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Teacher Certification: Part 1—Alternative Certification Programs

Teacher's desk with letter blocks, colored pencils, and a stack of books with an apple on top.

To help school districts meet the challenges of complying with certification rules we are releasing a seven-part series on certification that provides a deep dive into routes to certify teachers.

Securing certified teachers for classrooms across the state can be difficult to navigate. Factors such as COVID-19 and an uptick in teacher resignations and retirements have made this task even more daunting. This series expands on the information outlined in 7 Ways to Qualify an Uncertified Teacher and the Texas Education Agency (TEA) resource Certification Assignment Flexibility.

To become certified in the state of Texas, an individual must complete an educator preparation program. Options include a traditional education program, post-baccalaureate program, or an alternative certification program (ACP). TEA provides an interactive map identifying state approved preparation programs. Districts can use this tool to assist their uncertified applicants to make informed decisions when selecting a program based on type of program, location, or type of certification sought.

Alternative Certification

In Texas, about half of newly certified teachers each year become certified through an ACP. To qualify for an ACP program, most individuals must have earned a bachelor’s degree from an accredited college or university. Individuals seeking health science technology (HST) and industrial education certification are exempt from the bachelor’s degree requirement.

A program applicant must have a minimum 2.5 grade point average (GPA), although some programs may have a higher GPA requirement. There are two ways to determine if the minimum requirement has been met:

  • Minimum 2.5 undergraduate GPA as posted on conferred degree transcript
  • Minimum 2.5 GPA in last 60 hours of coursework

In addition, an applicant must meet requirements to be certified in a content area. Examples of methods used to identify qualifications for content area certification may include one of the following:

  • Conferred degree in a specific content area based on an academic major
  • 15 hours in identified content areas of English, math, science, and social studies for core subjects, 4-8 subject test, and/or early childhood (EC)-12 special education
  • Texas Examination of Educator Standards (TExES) content test passed

Candidates who meet these criteria must take the following steps to become certified:

  • Determine which certificate to pursue based on the desired teaching field or subject.
  • Select an approved program considering whether the program provides online or in-person learning, the timeframe to complete the program, and availability of a paid internship or unpaid clinical experience.
  • Meet the screening criteria including basic skills, GPA requirement, and demonstration of content knowledge.
  • Develop a plan based on the program’s advice regarding coursework required, internship options, required tests, and any additional requirements.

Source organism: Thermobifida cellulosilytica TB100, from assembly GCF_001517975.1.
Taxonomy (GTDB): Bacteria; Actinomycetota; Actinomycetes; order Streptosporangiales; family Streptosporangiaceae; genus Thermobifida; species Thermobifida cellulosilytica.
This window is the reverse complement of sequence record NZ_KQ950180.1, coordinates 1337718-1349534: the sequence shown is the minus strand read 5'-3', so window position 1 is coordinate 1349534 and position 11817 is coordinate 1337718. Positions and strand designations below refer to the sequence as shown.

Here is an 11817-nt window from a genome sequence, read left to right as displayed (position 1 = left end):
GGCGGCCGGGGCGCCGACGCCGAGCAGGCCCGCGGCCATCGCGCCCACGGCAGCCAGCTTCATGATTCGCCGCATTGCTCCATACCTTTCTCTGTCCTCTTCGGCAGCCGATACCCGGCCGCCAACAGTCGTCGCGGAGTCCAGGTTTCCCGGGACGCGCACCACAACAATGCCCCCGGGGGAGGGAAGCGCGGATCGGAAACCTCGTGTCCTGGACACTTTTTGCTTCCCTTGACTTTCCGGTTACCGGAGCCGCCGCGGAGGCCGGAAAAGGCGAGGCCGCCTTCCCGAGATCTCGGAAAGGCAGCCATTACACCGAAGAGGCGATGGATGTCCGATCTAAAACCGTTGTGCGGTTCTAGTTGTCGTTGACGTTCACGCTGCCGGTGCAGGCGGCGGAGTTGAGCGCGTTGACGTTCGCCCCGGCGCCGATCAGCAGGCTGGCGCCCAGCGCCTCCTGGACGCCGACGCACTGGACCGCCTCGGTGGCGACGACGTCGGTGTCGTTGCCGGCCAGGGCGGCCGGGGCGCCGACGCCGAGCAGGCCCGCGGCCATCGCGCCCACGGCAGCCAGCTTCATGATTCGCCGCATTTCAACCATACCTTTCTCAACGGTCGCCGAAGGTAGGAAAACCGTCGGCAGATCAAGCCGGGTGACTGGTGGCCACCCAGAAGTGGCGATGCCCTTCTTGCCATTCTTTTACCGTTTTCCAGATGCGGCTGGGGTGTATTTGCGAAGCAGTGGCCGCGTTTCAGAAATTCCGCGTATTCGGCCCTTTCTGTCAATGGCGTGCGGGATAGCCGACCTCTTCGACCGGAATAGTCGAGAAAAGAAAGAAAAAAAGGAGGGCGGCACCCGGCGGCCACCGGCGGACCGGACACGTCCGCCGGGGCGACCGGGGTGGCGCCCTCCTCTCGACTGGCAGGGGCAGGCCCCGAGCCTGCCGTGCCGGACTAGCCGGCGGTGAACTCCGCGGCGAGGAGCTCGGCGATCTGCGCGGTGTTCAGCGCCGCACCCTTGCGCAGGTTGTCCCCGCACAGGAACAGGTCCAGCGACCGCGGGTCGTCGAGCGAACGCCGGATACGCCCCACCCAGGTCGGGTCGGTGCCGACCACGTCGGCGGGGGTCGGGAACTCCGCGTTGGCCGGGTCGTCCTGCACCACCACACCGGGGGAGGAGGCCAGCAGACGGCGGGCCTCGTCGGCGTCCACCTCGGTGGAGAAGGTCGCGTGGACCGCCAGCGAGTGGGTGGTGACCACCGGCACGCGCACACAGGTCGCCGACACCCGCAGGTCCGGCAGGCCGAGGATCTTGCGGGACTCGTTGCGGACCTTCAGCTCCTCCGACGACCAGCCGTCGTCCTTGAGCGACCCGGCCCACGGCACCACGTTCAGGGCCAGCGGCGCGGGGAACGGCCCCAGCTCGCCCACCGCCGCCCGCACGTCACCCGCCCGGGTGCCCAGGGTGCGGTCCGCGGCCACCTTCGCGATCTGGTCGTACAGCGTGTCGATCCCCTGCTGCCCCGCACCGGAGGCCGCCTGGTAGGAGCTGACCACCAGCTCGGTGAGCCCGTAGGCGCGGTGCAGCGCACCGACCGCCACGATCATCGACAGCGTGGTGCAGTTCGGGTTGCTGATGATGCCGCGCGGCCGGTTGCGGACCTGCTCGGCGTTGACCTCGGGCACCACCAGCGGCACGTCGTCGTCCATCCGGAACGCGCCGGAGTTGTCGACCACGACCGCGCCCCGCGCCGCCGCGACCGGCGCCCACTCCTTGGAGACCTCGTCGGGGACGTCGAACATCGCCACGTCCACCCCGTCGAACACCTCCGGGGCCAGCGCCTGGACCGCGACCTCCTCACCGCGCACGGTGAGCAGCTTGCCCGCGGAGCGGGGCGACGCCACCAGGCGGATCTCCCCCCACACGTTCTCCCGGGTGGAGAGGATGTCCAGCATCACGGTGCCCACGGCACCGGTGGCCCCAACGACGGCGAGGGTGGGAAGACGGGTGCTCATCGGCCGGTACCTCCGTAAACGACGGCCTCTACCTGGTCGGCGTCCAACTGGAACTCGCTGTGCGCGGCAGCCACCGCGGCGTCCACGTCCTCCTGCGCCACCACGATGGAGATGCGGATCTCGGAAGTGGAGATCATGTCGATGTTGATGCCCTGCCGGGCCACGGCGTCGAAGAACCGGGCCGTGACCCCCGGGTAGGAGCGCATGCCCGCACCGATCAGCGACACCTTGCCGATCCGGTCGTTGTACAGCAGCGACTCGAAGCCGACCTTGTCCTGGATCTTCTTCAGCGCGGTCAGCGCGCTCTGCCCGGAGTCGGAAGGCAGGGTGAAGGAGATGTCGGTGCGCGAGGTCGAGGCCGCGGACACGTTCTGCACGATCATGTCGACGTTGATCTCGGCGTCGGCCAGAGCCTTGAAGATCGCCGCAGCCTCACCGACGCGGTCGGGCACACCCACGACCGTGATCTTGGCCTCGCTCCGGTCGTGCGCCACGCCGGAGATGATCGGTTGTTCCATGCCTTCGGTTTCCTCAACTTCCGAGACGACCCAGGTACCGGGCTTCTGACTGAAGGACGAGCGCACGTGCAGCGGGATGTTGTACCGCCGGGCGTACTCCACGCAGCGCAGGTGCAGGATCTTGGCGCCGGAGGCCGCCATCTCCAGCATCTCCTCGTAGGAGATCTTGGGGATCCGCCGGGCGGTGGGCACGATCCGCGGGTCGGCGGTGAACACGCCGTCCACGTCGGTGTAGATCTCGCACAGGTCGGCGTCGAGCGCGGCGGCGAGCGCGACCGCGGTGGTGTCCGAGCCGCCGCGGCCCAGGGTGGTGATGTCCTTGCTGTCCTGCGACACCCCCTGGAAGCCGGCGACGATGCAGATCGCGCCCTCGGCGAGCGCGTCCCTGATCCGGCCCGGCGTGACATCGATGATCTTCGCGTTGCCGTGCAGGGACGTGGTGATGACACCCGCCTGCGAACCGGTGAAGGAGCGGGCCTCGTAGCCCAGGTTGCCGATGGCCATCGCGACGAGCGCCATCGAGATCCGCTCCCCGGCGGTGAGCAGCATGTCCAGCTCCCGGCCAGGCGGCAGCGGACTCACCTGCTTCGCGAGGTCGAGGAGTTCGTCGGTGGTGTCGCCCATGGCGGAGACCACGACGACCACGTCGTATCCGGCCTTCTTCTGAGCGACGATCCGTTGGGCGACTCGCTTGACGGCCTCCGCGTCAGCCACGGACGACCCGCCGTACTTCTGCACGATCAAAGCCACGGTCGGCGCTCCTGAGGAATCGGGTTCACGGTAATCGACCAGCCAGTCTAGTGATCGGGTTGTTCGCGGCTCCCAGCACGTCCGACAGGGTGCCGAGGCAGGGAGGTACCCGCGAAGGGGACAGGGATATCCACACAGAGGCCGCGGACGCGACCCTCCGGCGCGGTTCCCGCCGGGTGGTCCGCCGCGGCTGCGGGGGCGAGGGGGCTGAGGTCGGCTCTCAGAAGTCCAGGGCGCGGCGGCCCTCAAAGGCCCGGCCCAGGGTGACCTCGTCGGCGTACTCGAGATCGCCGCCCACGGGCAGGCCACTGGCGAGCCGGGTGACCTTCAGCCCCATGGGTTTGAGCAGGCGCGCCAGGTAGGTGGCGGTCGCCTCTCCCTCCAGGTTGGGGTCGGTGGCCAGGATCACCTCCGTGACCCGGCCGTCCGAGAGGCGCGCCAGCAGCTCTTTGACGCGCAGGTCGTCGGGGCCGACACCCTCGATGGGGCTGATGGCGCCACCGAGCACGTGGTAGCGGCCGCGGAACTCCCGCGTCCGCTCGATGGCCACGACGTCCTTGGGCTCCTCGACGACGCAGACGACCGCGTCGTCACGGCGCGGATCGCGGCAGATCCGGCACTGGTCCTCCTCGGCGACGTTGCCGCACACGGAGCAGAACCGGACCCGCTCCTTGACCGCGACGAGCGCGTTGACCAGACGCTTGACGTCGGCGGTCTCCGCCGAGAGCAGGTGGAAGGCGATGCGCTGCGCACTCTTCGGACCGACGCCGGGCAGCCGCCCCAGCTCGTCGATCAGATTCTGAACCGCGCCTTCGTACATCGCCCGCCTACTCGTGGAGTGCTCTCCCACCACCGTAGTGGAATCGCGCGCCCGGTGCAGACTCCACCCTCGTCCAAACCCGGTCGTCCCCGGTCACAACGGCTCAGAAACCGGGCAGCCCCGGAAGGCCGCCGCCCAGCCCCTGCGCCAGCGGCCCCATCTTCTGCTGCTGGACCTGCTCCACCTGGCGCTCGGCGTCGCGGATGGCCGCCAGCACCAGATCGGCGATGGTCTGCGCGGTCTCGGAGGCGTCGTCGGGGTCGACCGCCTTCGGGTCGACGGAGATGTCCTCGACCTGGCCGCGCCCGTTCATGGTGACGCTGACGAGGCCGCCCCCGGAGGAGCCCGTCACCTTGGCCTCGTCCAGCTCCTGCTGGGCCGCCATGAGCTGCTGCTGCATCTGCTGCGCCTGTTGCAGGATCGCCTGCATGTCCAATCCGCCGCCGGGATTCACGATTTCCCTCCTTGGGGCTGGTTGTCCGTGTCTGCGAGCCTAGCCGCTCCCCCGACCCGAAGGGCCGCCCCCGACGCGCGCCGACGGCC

• Obtain a teaching position and provide the district with the program’s statement of eligibility (SOE) which shows eligibility for an internship based on progress and completion of appropriate tests.
  • Apply for a probationary or intern certificate.
  • Complete all program training, internship, and examination requirements.
  • Apply for a standard certificate if recommended by the program.

Intern or Probationary Certificate

An individual is eligible for an intern certificate if an appropriate content exam has been taken and passed. A probationary certificate is given to an ACP participant who has taken and passed the appropriate content exam and the pedagogy and professional responsibilities (PPR) exam.

Both certificates are valid for one calendar year. An intern certificate cannot be extended beyond the one-year period, but a probationary certificate may be renewed for one additional 12-month period.

The participant must complete an application for an intern or probationary certificate, pay related fees, and successfully pass a criminal background check. When employed by a school district, the individual would be eligible for a probationary employment contract.


An ACP is ideal for an individual who has a bachelor’s degree and a passion for teaching. Most programs provide flexibility with online coursework and affordable payment plan options, making it a great choice for college graduates who desire to work while pursuing teacher certification.

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Karen Dooley
Karen Dooley
HR Services Assistant Director

Karen Dooley joined HR Services in 2016. She provides oversight to a team of consultants providing staffing services, HR reviews, and other projects. She provides training and assists school districts with their HR-related needs. Dooley is a seasoned administrator with more than 17 years of HR experience in Central Texas districts as a coordinator, director, and assistant superintendent. She also worked as an assistant principal, counselor, and teacher, and holds a superintendent certificate.

Dooley received her master’s degree from Prairie View A&M University and her bachelor’s degree from Texas State University.

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TASB HR Services supports HR leadership in Texas schools through membership offerings in specialized training, consulting, and other services.
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